Okay, this is getting ridiculous. I’m going to keep posting these reports of no progress until I shame myself into becoming a writer again.
If I analyse my situation with an eye to coming up with a solution, the reasoning would go as follows. My current life choices absolutely dictate that I leave the house in the pre-dawn and return after dark, leaving time only for the basic functions of working life. My commuting time, which was previously so fertile, is now taken up by unrestful dozing. I seem unable to contemplate doing any sort of cerebral work. And, I sleep a lot at the weekends. I ought to push myself harder then. But taking all that into account, there is a solution of sorts that I have resisted admitting. I have to do my drafting at lunch time. I have to find a quiet, reasonably private place where I can beaver away with my netbook; and I have to make it alright with my lovely work colleagues, who must by now be thinking that I am insanely antisocial. I can’t allow that to persist.
I’ve been meaning for weeks to write about a piece by Jeffrey Eugenides, published by the New Yorker on 24th December 2012. In this piece, a speech given to young writers that is full of insight, he describes a state of being that I think I am trying to record in this blog at the moment, a “feeling of hopelessness [that] mixes, oddly, with a perverse kind of hope, of resistance to the regrettable physical facts, and you’re filled with the desire to write something”.
Eugenides also quotes the novelist Colm Toibin on the need to write “the stuff that won’t go away. … It seems that the essential impulse in working is … to allow what haunts you to have a voice, to chart what is deeply private and etched on the soul, and find a form and structure for it.” This perfectly expresses why, 19 years after I first expressed the desire to be a writer, I have not given up, despite a notable lack of achievement. “The stuff that won’t go away.”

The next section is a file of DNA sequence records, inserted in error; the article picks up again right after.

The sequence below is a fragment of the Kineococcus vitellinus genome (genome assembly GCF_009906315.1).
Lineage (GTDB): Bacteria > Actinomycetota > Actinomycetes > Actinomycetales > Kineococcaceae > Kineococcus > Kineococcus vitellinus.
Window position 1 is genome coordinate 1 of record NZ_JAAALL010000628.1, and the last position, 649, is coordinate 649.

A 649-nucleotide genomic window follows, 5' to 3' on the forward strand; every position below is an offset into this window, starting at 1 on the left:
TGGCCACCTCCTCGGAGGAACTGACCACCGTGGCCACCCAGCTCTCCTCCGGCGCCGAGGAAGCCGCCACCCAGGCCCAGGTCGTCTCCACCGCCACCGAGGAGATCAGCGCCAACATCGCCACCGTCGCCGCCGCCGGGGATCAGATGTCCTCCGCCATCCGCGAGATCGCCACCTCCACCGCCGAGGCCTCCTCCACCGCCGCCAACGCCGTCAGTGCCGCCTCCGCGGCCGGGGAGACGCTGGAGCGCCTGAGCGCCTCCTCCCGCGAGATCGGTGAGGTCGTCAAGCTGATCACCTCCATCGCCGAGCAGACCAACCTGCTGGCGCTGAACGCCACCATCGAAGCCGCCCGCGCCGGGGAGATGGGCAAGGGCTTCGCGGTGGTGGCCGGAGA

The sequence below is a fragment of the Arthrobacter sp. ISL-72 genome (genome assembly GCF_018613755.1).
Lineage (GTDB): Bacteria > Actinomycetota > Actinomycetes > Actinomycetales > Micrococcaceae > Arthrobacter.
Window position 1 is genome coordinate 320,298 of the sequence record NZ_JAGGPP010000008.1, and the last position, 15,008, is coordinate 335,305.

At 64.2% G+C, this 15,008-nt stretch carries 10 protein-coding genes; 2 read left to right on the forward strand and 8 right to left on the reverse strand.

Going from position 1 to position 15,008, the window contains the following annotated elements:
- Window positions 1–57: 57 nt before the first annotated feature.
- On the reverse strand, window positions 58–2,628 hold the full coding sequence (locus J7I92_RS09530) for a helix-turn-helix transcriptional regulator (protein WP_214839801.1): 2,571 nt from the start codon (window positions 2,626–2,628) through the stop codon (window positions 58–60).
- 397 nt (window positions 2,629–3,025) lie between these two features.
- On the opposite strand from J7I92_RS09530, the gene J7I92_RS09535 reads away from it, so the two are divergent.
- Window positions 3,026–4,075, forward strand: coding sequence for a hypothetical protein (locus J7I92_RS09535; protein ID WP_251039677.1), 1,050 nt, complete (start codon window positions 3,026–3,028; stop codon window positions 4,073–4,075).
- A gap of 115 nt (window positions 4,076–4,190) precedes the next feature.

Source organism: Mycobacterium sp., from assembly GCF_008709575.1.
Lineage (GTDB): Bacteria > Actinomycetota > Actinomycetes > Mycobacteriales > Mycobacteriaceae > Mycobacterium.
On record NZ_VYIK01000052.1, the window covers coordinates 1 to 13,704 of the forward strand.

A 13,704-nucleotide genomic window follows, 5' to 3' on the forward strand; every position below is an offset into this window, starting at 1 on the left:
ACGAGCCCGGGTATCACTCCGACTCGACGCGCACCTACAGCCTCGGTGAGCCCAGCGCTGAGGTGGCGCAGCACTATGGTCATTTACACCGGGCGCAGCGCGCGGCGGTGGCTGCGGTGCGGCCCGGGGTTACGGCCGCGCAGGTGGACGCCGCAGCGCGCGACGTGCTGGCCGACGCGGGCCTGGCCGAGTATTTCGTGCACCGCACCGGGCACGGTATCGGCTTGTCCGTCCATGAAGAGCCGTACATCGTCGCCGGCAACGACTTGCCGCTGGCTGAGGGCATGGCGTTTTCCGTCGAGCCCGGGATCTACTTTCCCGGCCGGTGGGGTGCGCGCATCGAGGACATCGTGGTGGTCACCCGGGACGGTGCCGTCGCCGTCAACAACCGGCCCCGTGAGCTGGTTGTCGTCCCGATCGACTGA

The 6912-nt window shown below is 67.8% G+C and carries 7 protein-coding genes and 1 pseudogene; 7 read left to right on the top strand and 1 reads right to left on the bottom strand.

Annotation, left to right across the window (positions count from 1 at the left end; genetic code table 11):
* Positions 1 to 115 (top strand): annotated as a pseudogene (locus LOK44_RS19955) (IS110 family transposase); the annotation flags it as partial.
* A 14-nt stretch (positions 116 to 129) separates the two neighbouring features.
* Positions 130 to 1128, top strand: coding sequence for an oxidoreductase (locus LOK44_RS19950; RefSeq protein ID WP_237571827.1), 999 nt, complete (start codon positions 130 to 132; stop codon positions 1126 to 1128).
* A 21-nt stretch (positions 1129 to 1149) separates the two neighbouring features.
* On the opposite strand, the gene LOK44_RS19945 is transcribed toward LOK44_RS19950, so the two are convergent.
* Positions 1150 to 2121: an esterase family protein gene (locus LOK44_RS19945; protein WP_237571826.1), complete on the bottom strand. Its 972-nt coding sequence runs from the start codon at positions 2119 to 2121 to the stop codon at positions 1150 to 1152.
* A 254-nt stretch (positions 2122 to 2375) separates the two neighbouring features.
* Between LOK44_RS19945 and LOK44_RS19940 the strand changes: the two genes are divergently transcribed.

In the same piece, Eugenides also touches on a theme that is close to my heart, that of living in the country (which is one of the reasons I am non-functional with tiredness at the moment: I live in the country but work in the city, and getting between the twain is time-consuming). The overarching theme of his piece is writing ‘posthumously’; that is, free from constraint, feeling that you won’t have to answer to the living for what you write. According to Eugenides, “…living in the sticks is like being dead—it’s a way of forgetting that anybody’s watching. It’s a way of writing posthumously. Better, of course, if you can do it in Brooklyn, where you can get a decent meal, but do whatever you have to do.” This isn’t exactly why I want to be in the country – you can be effectively dead to the world just as well in the city, if you choose – but it’s an interesting thought that being closer to society’s pulse in the city could be an actual detriment to the writing endeavour.
There’s just one more extract from Eugenides’ piece that I want to mention, because it struck me at the time of first reading. Now I revisit it, to comment on it, I find it a little patronising, and it comes across more as the type of quote that English teachers will set as an essay title, with the dread suffix “Discuss.” But even if you extend it only so far as the clothes you choose to put on in the morning, there is some merit in the following:
“The same constraints to writing well are also constraints to living fully. Not to be a slave to fashion or commerce, not to succumb to arid self-censorship, not to bow to popular opinion—what is all that but a description of the educated, enlightened life?”
Word count: 3,097